1. I have come to know that we need to teach our students the skills needed for commenting. I have been mainly guided in the last year or so by L Yollis and the work she does. Last week while attending the webinar run by Tech Talk Tuesday, I realised just how precise we need to be. If you weren't at it,
I advise you listen to the recording. The enthusiasm of the teacher and the modelling by the teacher is really important.
2. As a teacher encourage thoughtful commenting. How many times have you, on your class blog received a comment? "Your blog is cool, come and visit our blog." It's a start but there is no real engagement. So teach your students that they need to read the post and respond with a positive comment, perhaps a connection or a question, or added information or an opinion with reasons.
3. Many of your students may see commenting as something similar to comments they send each other by
texting! So commenting needs to be taught! So correct spelling, grammar and punctuation are important.
4. Students love to receive comments. Many of mine watch the count and celebrate with a post when they get to 75 or 100.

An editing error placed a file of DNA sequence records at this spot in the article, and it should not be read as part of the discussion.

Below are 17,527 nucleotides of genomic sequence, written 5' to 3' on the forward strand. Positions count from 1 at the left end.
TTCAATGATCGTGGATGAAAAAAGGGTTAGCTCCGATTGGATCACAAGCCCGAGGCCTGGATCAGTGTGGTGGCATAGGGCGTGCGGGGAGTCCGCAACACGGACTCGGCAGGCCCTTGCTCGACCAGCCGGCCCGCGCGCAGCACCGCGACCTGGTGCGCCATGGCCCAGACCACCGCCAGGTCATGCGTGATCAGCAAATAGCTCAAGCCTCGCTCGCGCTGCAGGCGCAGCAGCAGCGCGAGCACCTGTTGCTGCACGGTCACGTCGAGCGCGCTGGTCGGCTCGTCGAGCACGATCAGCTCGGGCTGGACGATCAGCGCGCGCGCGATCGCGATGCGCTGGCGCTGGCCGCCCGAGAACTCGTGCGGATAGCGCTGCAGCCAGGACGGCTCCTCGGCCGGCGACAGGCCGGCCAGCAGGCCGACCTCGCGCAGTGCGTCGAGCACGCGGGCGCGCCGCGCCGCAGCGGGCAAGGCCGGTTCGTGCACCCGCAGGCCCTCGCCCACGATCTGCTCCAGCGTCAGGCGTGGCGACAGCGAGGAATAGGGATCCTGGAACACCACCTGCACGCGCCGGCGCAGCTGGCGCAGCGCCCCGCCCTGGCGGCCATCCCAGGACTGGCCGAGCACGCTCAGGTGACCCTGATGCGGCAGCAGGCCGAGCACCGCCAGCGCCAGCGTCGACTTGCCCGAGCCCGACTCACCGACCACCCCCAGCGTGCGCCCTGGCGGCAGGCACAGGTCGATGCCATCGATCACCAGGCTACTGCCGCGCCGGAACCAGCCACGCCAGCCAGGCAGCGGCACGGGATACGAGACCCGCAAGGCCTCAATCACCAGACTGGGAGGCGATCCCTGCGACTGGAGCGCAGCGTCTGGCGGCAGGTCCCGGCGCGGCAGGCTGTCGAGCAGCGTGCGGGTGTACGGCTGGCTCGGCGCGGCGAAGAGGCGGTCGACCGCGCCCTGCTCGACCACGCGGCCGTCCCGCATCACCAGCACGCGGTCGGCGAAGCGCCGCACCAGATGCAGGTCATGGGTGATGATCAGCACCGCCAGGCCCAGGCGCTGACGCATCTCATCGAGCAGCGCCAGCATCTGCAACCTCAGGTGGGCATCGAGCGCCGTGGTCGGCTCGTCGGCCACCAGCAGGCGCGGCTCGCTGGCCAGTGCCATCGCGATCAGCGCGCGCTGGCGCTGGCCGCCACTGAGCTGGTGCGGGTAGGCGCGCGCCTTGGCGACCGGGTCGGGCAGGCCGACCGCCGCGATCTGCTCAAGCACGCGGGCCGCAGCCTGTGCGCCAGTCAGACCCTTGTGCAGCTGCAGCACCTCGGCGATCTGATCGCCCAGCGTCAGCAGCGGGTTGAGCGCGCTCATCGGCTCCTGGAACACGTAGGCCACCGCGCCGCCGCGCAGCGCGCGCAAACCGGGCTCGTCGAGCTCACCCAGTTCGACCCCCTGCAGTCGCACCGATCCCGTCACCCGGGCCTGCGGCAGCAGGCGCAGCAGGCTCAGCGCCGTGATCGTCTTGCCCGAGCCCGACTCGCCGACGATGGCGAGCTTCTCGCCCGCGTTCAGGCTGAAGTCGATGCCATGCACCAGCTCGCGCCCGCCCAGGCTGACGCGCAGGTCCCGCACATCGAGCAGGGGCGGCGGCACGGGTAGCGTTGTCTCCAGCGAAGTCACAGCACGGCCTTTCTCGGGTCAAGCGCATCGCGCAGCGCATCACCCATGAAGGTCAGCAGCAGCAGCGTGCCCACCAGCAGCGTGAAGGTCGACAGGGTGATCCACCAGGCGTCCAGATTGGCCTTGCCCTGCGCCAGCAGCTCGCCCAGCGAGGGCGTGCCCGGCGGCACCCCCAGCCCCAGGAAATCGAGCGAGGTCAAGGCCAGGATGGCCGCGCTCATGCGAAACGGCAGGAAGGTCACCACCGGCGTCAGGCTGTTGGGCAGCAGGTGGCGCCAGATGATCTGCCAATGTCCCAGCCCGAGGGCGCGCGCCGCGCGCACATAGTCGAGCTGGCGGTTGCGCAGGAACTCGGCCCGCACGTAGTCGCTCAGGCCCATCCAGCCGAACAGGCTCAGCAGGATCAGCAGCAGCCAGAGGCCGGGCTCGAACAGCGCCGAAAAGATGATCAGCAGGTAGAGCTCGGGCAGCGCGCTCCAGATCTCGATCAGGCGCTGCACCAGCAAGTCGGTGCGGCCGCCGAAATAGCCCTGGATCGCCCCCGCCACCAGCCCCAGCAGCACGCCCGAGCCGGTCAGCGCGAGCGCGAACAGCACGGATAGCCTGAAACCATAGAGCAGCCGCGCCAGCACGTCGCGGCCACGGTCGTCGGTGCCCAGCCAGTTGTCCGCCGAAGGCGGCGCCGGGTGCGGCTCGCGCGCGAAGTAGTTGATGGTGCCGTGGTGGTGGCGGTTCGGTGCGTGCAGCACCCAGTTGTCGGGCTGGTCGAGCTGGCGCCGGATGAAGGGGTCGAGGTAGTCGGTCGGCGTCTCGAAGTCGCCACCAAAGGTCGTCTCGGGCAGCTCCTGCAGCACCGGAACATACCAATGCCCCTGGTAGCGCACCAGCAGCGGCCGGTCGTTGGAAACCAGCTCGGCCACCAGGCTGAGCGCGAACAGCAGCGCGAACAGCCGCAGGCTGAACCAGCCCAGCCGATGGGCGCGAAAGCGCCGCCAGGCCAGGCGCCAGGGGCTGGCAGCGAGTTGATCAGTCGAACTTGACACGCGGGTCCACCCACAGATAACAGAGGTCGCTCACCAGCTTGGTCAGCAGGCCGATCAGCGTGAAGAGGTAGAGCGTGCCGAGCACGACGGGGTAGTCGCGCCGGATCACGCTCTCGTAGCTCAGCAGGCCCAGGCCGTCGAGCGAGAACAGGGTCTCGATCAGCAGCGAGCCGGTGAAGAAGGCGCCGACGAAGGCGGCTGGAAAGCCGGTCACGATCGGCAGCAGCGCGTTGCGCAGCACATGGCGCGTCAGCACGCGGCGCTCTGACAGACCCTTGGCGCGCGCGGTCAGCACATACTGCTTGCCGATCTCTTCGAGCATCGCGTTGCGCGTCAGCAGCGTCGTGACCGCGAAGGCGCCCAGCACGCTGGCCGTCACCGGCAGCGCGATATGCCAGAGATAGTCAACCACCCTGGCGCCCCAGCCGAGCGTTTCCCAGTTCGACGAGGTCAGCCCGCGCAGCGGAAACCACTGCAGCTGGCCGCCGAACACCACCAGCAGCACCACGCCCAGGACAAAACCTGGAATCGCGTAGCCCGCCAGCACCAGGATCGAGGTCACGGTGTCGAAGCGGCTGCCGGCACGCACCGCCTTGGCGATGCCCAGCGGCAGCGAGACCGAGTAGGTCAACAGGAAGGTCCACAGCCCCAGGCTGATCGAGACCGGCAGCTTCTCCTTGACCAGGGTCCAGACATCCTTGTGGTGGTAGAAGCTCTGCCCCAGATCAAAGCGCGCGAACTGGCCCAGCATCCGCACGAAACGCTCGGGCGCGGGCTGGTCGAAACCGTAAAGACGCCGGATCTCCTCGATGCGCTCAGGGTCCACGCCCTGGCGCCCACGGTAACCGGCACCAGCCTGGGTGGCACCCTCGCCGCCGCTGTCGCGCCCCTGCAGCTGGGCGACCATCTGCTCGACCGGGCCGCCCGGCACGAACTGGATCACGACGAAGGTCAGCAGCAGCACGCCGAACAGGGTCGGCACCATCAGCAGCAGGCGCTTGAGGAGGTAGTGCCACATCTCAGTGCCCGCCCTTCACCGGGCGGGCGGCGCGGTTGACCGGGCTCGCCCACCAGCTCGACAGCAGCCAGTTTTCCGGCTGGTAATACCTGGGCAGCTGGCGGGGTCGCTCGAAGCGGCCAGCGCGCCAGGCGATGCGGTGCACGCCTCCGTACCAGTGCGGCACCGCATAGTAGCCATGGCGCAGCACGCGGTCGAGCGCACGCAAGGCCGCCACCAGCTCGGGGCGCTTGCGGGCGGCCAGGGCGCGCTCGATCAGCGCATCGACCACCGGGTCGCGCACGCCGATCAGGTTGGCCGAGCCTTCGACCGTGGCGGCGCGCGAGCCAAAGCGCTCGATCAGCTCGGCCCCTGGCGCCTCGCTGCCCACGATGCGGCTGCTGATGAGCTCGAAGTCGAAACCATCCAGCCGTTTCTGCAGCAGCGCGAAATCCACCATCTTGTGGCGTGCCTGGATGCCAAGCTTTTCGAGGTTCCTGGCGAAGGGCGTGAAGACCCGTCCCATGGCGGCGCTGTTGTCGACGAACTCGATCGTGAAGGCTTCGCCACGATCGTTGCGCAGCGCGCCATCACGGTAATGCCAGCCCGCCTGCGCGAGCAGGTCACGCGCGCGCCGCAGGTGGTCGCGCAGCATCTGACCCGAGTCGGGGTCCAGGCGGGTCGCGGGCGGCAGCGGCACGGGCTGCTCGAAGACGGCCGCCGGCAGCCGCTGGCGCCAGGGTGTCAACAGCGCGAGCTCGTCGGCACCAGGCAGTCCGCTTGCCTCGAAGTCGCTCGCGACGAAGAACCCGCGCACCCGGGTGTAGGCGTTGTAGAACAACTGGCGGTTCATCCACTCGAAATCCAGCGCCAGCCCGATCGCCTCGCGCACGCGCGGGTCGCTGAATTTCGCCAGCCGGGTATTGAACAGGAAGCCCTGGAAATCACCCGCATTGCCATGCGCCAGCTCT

5. As a teacher value the adults who leave comments on your class blog or your students' blog. Email them and thank them.
6. Especially value other teachers from other classrooms who leave comments on your class blog or your
student blogs. Students feel very special when they get such comments. Once I left a comment on a student blog of a student in the USA. Later an aunt of his ( a teacher) emailed me to thank me, he couldn't believe that something he had written was read and responded to, from so far away.
7. As well as students loving getting comments from other teachers, as their teacher it thrills me when I see a comment from another teacher coming in for them. I feel like someone else is helping to develop them. It
seems to be like we are all fostering their writing and web 2.0 skills. I also love comments that tell a student their post is being used by a teacher in some way.
8. Teach students that pingbacks are something to savour as well. It means someone has valued their post and has linked to them.
9. Teach students about spam comments. Examine some together so that they know just to delete them.
10. Be aware there are various kinds of comments. Not all comments call for a detailed comment. Perhaps
it's just a short one. For example today on our class blog we got a query asking were we okay, because
of the recent earthquake in Christchurch. Or it might be a quick comment of some other kind. There is a time and a place for a variety of comments.